A memoir of a neurologically atypical life
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An exploration of the intersection of neurodivergence, obsession and disorder
Obsessive was, still is, my natural state, and I never wondered why. I didn’t mind, didn’t know that other people could feel at peace. I always felt like a raw nerve, but then, I thought that everyone did.
Writer and journalist Marianne Eloise was born obsessive. What that means changes day to day, depending on what her brain latches on to: fixations with certain topics, intrusive violent thoughts, looping phrases. Some obsessions have lasted a lifetime, while others will be intense but only last a week or two.
Obsessive, Intrusive, Magical Thinking is a culmination of a life spend obsessing, offering a glimpse into Marianne’s brain, but also an insight into the lives of others like her. From death to Medusa, to Disneyland to fire, to LA to her dog, the essays explore the intersection of neurodivergence, obsession and disorder, telling the story of one life underpinned and ultimately made whole by obsession.
Marianne Eloise’s brain operates differently from those of “neurotypicals”. Once the “weird” child both at school and at home, she has lived in an embattled emotional state for as long as she can remember, with repeated episodes of debilitating anxiety and depression.
She has also suffered from anorexia nervosa. When she was a child, few adults cared to understand what was behind her distress. Her difficulties remain complex, but her memoir rallies hope.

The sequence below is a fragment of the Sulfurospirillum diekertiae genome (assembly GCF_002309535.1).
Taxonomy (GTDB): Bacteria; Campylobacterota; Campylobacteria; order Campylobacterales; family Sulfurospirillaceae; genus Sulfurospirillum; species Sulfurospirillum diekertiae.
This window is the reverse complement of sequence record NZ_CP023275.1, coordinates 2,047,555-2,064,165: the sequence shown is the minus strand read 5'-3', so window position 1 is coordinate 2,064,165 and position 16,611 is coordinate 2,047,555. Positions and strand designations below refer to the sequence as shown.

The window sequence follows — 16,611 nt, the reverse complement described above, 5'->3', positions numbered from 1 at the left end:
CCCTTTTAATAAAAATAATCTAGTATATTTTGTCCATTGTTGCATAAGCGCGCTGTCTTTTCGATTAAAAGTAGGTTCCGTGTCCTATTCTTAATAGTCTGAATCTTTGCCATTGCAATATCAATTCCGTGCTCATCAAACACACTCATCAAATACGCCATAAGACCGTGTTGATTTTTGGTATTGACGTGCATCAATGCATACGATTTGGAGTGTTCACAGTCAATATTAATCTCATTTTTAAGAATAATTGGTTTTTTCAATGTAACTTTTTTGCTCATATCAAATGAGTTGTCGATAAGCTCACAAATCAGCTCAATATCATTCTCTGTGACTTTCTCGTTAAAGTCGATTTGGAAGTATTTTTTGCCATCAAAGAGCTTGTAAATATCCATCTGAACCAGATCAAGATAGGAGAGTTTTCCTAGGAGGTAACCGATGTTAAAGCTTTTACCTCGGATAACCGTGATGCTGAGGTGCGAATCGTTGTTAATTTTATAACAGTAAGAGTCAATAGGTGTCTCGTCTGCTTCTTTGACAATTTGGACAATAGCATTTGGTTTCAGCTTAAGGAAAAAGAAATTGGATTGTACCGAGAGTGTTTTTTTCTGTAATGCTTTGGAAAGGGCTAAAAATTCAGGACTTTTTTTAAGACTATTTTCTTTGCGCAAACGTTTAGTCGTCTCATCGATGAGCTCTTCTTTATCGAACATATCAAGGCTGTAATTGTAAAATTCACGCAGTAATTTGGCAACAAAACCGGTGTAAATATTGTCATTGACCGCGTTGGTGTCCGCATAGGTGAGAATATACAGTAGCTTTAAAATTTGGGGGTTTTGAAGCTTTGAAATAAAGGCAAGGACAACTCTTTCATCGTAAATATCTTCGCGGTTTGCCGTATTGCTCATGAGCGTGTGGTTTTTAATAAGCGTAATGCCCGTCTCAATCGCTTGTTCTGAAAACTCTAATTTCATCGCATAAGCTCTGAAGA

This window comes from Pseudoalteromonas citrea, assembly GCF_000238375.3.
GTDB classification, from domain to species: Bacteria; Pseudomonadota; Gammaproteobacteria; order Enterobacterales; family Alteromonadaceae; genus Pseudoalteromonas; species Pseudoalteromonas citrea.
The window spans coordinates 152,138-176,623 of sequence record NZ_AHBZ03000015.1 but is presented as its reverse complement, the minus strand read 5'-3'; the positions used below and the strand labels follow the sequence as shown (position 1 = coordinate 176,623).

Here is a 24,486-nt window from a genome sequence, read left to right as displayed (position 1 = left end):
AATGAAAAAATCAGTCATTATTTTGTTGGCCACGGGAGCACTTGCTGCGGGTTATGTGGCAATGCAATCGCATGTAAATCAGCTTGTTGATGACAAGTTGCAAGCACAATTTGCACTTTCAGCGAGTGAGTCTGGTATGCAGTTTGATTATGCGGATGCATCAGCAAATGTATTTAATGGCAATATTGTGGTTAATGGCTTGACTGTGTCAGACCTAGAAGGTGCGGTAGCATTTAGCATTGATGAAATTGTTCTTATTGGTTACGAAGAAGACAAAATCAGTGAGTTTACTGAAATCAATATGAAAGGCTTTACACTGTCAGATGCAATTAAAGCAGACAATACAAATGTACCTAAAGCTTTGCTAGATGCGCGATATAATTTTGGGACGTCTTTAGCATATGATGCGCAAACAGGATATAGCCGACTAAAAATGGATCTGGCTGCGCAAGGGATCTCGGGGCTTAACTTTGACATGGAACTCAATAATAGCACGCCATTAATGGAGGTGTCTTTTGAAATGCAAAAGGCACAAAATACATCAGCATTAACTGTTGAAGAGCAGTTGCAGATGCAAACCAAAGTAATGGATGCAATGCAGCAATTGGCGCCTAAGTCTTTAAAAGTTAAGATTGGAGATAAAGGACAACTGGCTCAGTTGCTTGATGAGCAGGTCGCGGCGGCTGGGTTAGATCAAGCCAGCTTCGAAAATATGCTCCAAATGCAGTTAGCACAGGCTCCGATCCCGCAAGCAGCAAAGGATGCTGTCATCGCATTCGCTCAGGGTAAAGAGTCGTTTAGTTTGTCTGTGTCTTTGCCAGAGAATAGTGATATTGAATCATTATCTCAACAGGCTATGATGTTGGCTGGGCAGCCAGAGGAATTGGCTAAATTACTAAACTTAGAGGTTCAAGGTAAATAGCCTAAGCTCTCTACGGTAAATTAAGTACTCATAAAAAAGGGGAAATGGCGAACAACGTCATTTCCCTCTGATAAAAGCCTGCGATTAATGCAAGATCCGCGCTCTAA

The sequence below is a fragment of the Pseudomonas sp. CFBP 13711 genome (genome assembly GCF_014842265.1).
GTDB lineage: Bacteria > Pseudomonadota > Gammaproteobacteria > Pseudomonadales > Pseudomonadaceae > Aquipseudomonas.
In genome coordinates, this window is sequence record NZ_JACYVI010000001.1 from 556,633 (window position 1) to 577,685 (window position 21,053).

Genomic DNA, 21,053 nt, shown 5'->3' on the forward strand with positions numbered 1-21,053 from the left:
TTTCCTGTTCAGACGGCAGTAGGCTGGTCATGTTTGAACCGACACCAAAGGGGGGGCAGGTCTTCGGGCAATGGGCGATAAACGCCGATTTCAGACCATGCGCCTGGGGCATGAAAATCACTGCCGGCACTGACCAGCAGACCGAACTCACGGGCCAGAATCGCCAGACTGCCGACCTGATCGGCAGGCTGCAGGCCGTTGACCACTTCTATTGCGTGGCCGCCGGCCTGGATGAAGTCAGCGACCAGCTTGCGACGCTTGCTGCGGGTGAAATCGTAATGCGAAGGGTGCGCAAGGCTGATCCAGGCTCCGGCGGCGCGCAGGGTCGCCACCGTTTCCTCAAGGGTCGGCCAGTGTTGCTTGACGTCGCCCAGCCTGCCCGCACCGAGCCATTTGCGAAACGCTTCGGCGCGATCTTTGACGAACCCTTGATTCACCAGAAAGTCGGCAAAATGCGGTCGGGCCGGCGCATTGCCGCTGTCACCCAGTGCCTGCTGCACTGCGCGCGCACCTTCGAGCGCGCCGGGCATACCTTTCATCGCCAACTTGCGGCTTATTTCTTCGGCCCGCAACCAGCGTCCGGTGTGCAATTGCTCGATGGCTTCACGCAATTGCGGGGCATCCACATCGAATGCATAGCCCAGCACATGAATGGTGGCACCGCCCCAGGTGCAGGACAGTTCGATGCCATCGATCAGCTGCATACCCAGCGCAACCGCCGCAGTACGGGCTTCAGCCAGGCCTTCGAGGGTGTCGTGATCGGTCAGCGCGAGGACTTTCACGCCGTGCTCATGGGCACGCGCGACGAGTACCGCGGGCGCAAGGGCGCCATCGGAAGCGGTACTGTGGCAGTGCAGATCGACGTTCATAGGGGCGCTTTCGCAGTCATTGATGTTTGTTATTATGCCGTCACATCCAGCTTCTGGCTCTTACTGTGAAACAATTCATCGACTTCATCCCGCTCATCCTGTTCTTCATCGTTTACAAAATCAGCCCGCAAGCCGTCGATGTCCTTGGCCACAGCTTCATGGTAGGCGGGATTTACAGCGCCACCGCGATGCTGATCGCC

“Without obsession, I have nothing. It’s taken me on journeys across the world in pursuit of things that interest me, and it always wins against the things that I find hard about being alive.”
Eloise, a culture writer and journalist, describes a mind that never switches off. Her looping, repetitive thoughts make for tenacious worries and all-consuming interests – as adolescence unfolds, Jim Carrey and The Twilight Zone are replaced by Noughties pop-punk.
She divides her book into three sections, on “obsessive”, “intrusive” and “magical” thought, drawing on extensive research and interweaving personal reflections and amusing asides.
Making order out of the chaos of her mind is important to her fragile sense of safety in the world, but she describes paradoxical impulses along the way: to swim in seas despite a terror of drowning, to dance at gigs despite often feeling threatened by people, lights and noise.
Her ruminations cluster around specific themes: time, water, fire, nightmares, the city of Los Angeles. Through her fascination with Walt Disney it is revealed that, as a child, Disney stamped an owl to death.
His life’s work perhaps sprang from the associated guilt, but Eloise – as an adult – considers Disneyland “the one place on earth everything ceased to be complicated, difficult, grown-up; everything was taken care of”. As she finds stable love with her fiancé, Karl, she also gets more respite from other fears: of her dog dying, of her body fleshing out.
She processes trauma. Her mother, a mental health nurse, suffered too, with a gaze wandering far from her two daughters.Eloise made sporadic efforts to get help in the form of therapy.
“It turns out, though, that if there is an irresponsible adult in your home leaving the gate open or the gas on, then it is not possible to do CBT.” It wasn’t until recently that Eloise received an autism diagnosis.
In her late twenties now, she has also been diagnosed with attention deficit hyperactivity disorder, nightmare disorder, dyspraxia and Ehlers-Danlos syndrome, which affects the body’s connective tissues.
“Diagnosis is a lifeline”, she writes. “It empowers me to live the way I need to, to ask for help and space.”
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